By Tom Proebsting
May 30, 2006
President Eisenhower gave his farewell speech to the nation on January 17, 1961. He warned his listeners about the military-industrial complex, a monolith which rose out of the ashes of World War Two. Prior to the Second World War, the armaments industry was a temporary business. After the war, it became permanent, closely allied with the growing military establishment. Eisenhower warned of four possible problems related to it.
He advised that the military-industrial complex may lead to: the seizures of unauthorized power; an increase in lost powers; the endangerment of our liberties; and the imperilment of our democratic processes. Our generation is seeing these political travesties take place today, even as the military-industrial complex burgeons and the wars in Iraq and Afghanistan rage on.
As an example of unauthorized powers, the White House wants the National Security Agency lawsuits nixed. The NSA was named in federal suits due to their involvement in the warrant-less wiretapping of telephone conversations of Americans. The administration's excuse was that intelligence was needed to help fight the War on Terror. President George W. Bush asked federal judges in New York and Michigan to nix the lawsuits, saying litigation would jeopardize state secrets. If the judges comply with the president, would this not be the use of unauthorized power on the president's part?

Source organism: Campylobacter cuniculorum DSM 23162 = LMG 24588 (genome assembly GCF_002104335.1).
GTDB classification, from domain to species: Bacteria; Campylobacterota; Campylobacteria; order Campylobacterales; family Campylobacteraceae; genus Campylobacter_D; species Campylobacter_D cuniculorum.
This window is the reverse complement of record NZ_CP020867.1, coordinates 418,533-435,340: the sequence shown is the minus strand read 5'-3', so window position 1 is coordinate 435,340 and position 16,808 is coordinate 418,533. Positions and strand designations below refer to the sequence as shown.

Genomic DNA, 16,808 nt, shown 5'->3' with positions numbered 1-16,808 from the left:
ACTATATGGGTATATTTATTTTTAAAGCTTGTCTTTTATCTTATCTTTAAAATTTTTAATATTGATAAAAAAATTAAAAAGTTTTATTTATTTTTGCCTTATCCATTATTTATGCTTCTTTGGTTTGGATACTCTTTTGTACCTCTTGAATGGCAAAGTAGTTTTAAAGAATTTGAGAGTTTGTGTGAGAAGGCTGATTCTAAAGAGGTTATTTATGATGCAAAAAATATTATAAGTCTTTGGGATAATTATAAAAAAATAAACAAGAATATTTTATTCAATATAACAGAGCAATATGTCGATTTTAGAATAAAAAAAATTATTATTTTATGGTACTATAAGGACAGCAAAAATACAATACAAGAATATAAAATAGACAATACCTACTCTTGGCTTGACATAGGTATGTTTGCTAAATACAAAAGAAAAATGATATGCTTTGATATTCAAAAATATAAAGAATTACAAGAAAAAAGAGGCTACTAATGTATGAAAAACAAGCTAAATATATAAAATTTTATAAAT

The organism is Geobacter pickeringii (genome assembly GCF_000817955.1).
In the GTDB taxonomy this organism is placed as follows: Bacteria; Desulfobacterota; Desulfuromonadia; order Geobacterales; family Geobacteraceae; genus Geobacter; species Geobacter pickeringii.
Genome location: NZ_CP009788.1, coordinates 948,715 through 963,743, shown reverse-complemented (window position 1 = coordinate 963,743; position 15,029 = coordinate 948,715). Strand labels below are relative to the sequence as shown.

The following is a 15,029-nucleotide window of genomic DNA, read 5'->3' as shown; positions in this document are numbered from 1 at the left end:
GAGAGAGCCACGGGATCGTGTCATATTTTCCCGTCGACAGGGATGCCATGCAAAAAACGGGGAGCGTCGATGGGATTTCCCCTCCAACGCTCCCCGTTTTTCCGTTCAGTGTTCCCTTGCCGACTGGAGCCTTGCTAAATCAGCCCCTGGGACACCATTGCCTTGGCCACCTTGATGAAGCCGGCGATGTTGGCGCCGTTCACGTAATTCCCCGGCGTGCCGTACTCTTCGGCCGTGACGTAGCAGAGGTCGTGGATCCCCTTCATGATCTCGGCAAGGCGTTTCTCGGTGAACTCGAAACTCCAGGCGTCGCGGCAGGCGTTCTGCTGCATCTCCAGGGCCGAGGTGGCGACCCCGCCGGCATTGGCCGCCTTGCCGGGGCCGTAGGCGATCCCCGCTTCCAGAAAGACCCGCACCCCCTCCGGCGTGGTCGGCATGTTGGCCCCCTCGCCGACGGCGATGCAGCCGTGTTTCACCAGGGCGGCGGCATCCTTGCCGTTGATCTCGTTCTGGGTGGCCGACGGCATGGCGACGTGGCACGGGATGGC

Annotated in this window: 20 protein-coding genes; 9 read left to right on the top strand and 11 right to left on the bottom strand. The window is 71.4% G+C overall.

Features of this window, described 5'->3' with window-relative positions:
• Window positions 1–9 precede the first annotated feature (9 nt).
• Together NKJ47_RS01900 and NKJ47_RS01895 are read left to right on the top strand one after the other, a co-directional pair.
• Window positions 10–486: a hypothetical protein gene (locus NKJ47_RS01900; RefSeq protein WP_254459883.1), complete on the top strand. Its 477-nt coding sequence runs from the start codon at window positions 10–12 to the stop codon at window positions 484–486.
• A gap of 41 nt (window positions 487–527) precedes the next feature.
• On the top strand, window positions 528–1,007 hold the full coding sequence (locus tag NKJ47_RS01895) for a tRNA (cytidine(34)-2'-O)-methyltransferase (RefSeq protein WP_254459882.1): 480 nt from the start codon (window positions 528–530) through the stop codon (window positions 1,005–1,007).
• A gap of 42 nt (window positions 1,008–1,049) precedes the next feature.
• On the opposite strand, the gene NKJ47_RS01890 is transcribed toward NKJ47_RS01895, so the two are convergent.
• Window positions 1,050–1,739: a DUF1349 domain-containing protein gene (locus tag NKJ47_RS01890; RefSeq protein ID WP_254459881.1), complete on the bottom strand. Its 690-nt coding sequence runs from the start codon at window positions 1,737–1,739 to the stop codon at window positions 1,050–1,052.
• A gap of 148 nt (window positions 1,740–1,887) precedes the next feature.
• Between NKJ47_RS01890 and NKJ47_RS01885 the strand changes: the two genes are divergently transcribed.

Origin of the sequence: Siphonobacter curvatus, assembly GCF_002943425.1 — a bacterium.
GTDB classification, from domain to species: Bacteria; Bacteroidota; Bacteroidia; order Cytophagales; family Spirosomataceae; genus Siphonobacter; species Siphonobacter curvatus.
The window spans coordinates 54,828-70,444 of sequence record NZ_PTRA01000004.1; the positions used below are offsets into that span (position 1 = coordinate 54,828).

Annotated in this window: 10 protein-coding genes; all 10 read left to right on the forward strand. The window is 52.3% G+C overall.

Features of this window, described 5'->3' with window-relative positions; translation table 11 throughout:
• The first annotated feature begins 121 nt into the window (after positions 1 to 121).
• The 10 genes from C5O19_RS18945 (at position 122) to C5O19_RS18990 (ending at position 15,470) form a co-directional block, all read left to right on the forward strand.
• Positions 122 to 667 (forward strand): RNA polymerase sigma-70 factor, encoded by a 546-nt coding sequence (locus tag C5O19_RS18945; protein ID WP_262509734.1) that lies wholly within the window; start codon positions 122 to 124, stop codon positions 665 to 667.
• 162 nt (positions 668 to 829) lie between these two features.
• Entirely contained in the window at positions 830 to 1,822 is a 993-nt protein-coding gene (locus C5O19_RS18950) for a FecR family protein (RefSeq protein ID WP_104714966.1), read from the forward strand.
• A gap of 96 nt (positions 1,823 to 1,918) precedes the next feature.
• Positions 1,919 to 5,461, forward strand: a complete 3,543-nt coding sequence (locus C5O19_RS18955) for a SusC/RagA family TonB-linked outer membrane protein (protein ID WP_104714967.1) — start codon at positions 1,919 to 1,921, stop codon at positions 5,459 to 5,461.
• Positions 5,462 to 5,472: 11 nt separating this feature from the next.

A fine example of lost powers is the recent case of the executive branch sending the FBI to the office of William Jefferson, Democratic congressman from Louisiana, in order to seize evidence from an alleged bribery scheme. Congressman Jefferson was purportedly being paid in exchange for helping set up business deals in some African nations. It's possible his move was seen by the administration as thwarting the War on Terror, as Africa is a key strategic player in world politics and rich in natural resources. Many of president Bush's critics state that this procedure violates the Constitution's separation of power protection, in Article 1, Section 6. Have congressmen lost this vital aspect and protection of the Constitution? Have the administration and the military-industrial complex decided to reduce the importance of separation of power?
A sterling example of the endangerment of our liberties can be traced back to the presidential elections of 2004 when anti-war protesters showed up at President Bush's rallies. The Secret Service and police did not allow the protesters close to the candidates, often keeping them at least a few blocks away. Any protester who managed to get closer and who exercised their freedom of speech to state their position on the War in Iraq was promptly removed from the immediate vicinity. The rights to assemble and petition were also stepped on during these shameful procedures that the administration ordered.
Finally, again using the story of congressman William Jefferson, the imperiling of our democratic processes was put to the test. President Bush, in an unprecedented move, ordered the evidence which was seized by the FBI to be sealed thus postponing possible filed charges and the right to a speedy and public trial. The evidence will be sealed for 45 days, putting the legal process in limbo. A delayed legal procedure can certainly be constituted as putting our democratic processes in danger.
Was President Eisenhower a prophet? I doubt it. He merely knew people, was well acquainted with the military, dealt much with the press, was familiar with the ways and goals of businessmen, and recognized the greed for power in politicians. I am surprised it took this long for his warnings to manifest.
About: Tom Proebsting is a writer and a blogger.
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